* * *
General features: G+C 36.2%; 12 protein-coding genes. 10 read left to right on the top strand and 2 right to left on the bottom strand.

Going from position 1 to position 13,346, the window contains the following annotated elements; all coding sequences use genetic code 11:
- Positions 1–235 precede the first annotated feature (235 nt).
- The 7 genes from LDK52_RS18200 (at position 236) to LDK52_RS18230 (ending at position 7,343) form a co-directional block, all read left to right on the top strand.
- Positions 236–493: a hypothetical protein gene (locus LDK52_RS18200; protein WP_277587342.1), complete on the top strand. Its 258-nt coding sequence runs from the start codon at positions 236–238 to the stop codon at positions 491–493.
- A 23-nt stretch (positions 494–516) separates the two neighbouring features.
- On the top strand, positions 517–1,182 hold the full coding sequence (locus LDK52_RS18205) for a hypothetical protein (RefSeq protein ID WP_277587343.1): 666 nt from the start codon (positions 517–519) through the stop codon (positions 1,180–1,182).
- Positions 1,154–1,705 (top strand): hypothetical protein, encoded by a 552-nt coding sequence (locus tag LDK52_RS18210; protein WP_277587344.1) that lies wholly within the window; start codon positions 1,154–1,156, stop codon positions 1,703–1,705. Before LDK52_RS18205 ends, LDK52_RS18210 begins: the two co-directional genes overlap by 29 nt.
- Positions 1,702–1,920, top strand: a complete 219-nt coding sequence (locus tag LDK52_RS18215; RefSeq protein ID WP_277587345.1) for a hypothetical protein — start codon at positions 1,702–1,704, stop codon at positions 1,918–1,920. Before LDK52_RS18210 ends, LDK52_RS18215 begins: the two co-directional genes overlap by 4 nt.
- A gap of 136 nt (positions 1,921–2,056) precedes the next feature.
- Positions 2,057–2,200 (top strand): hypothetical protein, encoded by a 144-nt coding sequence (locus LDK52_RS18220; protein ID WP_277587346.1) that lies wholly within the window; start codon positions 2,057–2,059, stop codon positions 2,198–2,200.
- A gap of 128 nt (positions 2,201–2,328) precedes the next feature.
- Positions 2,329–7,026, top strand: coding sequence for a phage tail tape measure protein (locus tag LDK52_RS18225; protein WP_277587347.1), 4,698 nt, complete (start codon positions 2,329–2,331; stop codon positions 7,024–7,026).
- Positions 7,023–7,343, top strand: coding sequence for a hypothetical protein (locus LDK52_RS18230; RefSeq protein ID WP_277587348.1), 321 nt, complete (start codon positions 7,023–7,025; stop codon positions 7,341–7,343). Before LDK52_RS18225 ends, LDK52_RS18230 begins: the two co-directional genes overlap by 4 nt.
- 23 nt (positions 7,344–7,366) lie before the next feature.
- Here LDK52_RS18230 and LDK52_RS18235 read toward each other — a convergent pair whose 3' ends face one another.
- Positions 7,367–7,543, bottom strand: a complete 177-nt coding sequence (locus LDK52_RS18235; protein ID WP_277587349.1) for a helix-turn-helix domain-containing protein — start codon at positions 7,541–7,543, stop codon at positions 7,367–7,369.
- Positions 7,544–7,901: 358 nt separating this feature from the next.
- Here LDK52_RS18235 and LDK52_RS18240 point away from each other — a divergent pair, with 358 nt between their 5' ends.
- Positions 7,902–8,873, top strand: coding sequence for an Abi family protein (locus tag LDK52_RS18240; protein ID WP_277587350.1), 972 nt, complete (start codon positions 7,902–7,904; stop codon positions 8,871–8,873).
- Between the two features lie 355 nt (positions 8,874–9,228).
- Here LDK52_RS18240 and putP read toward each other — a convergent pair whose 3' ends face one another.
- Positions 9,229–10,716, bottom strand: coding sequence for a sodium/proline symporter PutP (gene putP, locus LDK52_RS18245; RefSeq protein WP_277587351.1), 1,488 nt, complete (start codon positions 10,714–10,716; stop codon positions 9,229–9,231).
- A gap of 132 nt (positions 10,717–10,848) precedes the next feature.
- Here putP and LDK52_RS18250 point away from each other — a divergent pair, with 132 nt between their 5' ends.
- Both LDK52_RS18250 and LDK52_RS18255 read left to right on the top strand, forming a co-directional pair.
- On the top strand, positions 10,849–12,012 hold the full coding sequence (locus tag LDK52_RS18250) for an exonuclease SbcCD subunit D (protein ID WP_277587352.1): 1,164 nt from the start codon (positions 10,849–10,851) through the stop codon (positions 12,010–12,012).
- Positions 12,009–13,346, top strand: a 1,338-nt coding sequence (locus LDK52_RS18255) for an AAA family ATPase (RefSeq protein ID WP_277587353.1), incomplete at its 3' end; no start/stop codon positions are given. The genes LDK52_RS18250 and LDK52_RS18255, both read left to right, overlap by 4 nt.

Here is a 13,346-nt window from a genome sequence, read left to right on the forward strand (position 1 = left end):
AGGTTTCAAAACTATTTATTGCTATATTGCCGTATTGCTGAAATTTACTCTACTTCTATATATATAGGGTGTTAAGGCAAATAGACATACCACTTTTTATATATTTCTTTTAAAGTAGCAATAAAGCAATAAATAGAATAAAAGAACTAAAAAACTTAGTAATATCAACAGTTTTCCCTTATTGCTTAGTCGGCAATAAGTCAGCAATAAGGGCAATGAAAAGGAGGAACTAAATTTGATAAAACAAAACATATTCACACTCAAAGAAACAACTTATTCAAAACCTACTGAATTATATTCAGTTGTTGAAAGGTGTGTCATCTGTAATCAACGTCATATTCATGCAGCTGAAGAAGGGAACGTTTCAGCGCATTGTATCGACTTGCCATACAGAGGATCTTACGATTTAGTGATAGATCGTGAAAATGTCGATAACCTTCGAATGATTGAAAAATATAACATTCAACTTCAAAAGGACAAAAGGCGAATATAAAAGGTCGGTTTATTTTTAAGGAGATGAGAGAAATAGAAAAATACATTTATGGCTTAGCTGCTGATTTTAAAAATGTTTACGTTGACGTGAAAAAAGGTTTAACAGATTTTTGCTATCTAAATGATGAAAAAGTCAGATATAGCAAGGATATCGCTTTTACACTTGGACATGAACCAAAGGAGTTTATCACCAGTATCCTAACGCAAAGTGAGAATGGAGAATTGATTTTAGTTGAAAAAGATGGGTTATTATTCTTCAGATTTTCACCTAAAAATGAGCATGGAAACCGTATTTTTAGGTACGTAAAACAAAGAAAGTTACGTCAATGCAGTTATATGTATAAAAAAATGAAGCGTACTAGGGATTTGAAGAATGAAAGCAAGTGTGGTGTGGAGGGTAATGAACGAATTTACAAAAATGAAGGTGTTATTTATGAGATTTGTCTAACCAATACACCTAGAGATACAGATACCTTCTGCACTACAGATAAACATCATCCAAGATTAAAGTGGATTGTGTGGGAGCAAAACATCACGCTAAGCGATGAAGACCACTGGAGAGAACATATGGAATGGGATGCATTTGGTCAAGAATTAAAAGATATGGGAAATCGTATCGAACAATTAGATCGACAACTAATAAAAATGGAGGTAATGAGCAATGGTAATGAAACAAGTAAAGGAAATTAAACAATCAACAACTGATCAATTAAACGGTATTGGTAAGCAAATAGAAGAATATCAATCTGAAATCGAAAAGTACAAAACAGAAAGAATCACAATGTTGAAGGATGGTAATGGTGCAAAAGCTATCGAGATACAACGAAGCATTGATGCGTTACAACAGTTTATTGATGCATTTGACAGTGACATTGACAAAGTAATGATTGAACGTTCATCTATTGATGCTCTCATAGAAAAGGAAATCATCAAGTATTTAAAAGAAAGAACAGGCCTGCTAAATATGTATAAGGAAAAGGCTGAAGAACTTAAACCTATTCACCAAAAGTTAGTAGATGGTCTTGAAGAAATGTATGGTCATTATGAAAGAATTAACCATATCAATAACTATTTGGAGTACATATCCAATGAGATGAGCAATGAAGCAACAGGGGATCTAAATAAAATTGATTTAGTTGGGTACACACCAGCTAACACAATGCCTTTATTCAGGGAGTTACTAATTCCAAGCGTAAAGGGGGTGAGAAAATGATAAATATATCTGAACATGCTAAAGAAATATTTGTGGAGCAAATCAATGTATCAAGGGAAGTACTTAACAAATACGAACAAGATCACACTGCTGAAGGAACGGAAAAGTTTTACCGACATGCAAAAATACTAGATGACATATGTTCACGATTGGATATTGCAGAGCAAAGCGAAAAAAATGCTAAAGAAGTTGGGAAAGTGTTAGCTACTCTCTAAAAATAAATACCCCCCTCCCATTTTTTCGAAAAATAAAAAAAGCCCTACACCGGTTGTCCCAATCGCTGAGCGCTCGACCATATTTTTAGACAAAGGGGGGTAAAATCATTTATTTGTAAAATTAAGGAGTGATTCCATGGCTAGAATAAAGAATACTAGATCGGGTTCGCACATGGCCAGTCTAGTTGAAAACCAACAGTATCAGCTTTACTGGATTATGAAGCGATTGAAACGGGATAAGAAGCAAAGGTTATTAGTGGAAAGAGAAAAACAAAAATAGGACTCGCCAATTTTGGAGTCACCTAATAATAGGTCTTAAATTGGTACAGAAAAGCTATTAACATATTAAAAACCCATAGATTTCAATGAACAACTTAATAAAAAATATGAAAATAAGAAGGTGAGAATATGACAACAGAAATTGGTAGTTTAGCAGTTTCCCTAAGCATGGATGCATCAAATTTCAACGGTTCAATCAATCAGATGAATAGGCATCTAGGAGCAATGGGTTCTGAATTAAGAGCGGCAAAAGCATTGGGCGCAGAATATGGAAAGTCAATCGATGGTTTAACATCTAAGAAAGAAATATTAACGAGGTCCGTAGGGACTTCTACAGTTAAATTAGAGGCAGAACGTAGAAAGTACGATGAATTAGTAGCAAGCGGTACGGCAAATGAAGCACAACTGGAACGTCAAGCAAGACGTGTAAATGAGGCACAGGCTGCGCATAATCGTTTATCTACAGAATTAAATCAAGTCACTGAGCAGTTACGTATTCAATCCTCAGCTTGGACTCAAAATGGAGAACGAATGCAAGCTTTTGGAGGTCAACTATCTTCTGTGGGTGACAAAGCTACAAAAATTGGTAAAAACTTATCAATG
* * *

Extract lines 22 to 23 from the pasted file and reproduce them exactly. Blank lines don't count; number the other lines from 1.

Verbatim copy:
- Here LDK52_RS18240 and putP read toward each other — a convergent pair whose 3' ends face one another.
- Positions 9,229–10,716, bottom strand: coding sequence for a sodium/proline symporter PutP (gene putP, locus LDK52_RS18245; RefSeq protein WP_277587351.1), 1,488 nt, complete (start codon positions 10,714–10,716; stop codon positions 9,229–9,231).